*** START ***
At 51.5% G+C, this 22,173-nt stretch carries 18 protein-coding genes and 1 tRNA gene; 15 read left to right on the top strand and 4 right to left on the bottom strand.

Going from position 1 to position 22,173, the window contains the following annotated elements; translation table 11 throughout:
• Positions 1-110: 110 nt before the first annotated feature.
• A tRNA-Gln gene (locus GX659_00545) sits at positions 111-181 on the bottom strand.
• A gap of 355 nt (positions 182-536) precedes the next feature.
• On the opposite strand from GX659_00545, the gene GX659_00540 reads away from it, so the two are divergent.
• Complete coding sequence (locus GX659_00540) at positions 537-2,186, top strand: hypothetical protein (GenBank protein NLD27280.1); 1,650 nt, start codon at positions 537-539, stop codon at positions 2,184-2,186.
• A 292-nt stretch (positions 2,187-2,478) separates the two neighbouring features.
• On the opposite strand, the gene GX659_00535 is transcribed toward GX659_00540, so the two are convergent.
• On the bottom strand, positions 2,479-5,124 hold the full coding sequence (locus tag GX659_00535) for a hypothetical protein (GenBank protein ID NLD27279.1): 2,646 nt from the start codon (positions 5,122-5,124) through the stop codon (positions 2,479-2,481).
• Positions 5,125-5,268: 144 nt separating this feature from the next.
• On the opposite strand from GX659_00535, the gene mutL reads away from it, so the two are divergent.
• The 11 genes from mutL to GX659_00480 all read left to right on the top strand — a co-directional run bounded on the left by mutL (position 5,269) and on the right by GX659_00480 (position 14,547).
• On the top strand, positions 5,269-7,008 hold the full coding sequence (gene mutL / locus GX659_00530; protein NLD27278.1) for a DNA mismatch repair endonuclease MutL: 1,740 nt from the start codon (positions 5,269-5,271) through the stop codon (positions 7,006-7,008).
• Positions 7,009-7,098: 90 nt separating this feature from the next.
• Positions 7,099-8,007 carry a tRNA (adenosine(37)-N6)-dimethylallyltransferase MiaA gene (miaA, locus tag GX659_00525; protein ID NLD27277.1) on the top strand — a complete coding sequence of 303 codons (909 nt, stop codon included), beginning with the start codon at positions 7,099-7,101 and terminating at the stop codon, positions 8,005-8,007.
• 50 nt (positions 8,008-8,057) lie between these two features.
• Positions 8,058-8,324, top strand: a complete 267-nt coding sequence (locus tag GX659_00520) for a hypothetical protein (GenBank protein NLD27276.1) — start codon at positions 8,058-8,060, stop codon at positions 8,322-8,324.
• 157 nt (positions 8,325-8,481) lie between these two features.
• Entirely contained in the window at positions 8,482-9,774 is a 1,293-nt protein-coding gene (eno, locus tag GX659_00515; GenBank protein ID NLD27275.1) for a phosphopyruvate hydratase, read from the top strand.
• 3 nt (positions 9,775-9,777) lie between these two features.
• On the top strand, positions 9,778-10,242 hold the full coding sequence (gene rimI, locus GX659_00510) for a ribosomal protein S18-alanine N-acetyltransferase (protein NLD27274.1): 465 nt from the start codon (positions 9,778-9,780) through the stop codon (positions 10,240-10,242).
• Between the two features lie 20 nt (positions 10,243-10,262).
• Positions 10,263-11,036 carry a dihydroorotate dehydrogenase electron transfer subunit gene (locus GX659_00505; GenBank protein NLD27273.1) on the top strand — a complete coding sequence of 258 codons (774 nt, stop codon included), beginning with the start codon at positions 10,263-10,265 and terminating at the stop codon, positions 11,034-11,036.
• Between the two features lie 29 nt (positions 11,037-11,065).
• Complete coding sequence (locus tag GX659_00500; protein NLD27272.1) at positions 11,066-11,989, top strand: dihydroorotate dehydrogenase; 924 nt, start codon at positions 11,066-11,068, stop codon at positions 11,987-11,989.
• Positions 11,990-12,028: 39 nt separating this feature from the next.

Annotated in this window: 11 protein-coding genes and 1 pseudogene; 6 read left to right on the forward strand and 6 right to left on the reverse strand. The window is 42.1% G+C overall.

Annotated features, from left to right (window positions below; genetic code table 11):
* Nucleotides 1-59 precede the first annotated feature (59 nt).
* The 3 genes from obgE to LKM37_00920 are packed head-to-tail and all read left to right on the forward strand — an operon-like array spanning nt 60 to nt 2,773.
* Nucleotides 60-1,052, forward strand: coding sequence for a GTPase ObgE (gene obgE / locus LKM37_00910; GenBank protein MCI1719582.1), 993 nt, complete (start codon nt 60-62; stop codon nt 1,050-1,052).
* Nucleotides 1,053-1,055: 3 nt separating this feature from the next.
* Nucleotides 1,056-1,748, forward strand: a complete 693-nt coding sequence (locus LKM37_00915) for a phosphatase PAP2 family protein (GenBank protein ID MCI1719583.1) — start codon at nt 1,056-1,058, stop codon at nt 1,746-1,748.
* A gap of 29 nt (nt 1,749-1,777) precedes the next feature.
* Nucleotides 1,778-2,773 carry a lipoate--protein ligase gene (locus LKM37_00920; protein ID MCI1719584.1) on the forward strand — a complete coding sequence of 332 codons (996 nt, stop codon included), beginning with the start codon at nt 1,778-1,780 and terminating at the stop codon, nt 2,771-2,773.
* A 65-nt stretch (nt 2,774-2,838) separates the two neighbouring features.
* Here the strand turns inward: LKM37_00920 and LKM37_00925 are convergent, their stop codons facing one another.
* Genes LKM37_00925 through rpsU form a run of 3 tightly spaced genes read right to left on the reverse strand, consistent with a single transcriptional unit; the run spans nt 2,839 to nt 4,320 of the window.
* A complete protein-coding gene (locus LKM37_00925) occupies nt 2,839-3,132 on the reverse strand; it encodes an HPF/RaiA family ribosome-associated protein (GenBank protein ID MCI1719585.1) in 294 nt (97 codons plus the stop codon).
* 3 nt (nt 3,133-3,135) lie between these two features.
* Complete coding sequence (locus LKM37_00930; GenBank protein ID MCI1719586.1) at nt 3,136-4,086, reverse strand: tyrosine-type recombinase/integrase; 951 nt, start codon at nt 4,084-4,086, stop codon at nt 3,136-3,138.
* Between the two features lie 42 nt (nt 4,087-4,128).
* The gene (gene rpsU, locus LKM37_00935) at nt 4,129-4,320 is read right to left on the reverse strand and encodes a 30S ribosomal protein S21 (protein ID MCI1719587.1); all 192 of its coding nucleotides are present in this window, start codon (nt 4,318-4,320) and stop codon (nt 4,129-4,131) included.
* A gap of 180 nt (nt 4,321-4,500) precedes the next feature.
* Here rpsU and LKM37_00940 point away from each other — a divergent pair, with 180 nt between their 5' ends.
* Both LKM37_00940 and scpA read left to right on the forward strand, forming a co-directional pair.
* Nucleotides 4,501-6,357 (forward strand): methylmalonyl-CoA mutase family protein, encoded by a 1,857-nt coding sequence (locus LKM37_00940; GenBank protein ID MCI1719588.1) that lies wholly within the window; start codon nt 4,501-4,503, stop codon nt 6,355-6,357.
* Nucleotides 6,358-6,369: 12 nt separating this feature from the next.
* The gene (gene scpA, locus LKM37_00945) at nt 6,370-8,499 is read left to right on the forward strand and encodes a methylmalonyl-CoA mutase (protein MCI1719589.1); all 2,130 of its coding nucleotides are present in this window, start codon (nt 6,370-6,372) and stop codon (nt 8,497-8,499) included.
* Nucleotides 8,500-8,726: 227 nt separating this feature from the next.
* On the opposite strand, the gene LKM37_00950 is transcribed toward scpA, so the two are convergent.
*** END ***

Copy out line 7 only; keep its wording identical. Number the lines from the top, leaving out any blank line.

• Complete coding sequence (locus GX659_00540) at positions 537-2,186, top strand: hypothetical protein (GenBank protein NLD27280.1); 1,650 nt, start codon at positions 537-539, stop codon at positions 2,184-2,186.